This map show the exclusive economic zones (EEZs) within the Arctic: Canada (purple), Greenland (orange), Iceland (green), Norway (turquoise), Russia (light blue), and USA (dark blue). As sea ice reduces there will be more opportunity for ice to drift from one EEZ to another, which has implications for the potential spread of pollutants.
Credit: DeRepentigny et al., 2020
NORTHCOM’s on-line magazine, The Watch, has a short post about the Arctic.
I would note that most of the discussion centers on the Atlantic side of the Arctic, whereas the Coast Guard concentration has primarily been on the Pacific side. We have seen some indications there may be Coast Guard Arctic capable assets on the Atlantic side in the future. Not too early to think about that.
The Coast Guard has had good relations with the Russians in the Arctic because of a common interest in fisheries, SAR, and environmental protection. That is all to the good. At some future date, the Coast Guard will probably do a Freedom of Navigation Exercise through the at least parts of the Northern Sea Route. Hopefully we can find ways to, perhaps, disagree amicably as we have with the Canadians in regard to the Northwest Passage.
Source: CIA, The World Factbook, 2004.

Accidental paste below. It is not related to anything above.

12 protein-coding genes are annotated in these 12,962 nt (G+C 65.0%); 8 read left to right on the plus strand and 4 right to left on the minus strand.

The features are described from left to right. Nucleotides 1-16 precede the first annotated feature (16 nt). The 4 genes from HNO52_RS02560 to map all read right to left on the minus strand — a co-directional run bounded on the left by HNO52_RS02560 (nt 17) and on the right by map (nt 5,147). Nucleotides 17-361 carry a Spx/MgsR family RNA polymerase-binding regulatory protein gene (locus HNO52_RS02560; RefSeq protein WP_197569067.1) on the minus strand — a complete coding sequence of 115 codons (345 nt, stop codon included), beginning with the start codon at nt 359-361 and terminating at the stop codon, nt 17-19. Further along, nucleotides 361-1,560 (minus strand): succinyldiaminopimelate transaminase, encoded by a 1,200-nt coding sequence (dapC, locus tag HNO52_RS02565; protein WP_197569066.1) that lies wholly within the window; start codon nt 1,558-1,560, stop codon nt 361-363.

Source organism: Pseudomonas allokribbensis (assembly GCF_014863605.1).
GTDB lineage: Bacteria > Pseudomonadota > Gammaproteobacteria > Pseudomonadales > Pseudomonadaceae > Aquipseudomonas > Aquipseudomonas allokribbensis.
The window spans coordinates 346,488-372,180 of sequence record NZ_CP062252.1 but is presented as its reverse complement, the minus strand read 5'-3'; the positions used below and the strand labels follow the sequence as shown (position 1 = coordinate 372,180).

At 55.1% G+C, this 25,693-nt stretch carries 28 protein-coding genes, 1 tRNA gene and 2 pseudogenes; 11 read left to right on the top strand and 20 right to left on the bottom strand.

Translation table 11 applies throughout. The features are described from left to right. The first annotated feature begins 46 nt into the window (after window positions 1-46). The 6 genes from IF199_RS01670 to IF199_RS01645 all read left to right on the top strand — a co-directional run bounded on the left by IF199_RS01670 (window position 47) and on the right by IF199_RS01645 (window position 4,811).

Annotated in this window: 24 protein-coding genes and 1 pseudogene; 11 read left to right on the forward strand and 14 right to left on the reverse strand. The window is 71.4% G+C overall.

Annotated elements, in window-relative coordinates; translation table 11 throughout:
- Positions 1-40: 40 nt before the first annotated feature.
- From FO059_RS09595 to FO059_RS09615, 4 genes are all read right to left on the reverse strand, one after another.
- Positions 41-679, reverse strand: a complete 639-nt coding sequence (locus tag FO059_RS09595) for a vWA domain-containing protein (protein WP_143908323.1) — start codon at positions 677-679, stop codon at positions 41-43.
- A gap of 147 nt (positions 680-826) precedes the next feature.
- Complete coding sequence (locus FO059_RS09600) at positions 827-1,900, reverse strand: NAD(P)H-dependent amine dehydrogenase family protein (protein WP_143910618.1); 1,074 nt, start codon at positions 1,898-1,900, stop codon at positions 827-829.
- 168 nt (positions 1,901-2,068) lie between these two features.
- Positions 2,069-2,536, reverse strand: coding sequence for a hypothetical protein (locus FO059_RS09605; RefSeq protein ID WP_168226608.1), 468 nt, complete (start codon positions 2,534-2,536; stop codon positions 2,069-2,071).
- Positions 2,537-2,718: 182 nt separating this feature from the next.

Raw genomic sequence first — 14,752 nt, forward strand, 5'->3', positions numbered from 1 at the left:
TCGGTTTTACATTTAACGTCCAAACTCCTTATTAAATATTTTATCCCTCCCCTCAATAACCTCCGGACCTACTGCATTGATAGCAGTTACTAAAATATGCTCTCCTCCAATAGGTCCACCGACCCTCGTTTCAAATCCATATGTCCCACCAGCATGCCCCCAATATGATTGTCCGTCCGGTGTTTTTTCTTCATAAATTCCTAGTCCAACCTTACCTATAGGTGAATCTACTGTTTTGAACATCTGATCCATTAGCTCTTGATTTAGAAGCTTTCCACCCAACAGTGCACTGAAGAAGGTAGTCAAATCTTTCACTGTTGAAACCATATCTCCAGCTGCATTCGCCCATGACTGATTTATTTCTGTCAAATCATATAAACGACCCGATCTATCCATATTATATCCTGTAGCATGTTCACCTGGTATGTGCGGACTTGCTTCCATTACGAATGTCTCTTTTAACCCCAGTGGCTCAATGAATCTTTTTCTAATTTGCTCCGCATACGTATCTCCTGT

NORTHCOM’s on-line magazine, “The Watch,” reports,
“The United States recently bolstered maritime security in the Bahamas by delivering a radar system to its partner in the Caribbean region.
“The U.S. $2.4 million-dollar MSS (Maritime Surveillance System–Chuck) is part of a commitment of more than $10 million to empower the Bahamas to better ensure the safety and security of its vast archipelago, the news release said. The radar is the second MSS installed with funding from USNORTHCOM, the first having become operational on the island of Great Inagua in 2019. Third and fourth systems have been proposed for Ragged Island and Great Exuma.”
There is more of course.
Now, do we have comparable systems on Puerto Rico and the American Virgin Islands?
Air Force Magazine talks about how decisions are made when it comes to defending the “Homeland”. It is pretty unwieldy now, but there is hope that it can be streamlined.
The Coast Guard needs to be part of this, both as Maritime Domain Awareness sensors, and as potential response assets.
As new systems are designed, we need to make sure the Coast Guard is included.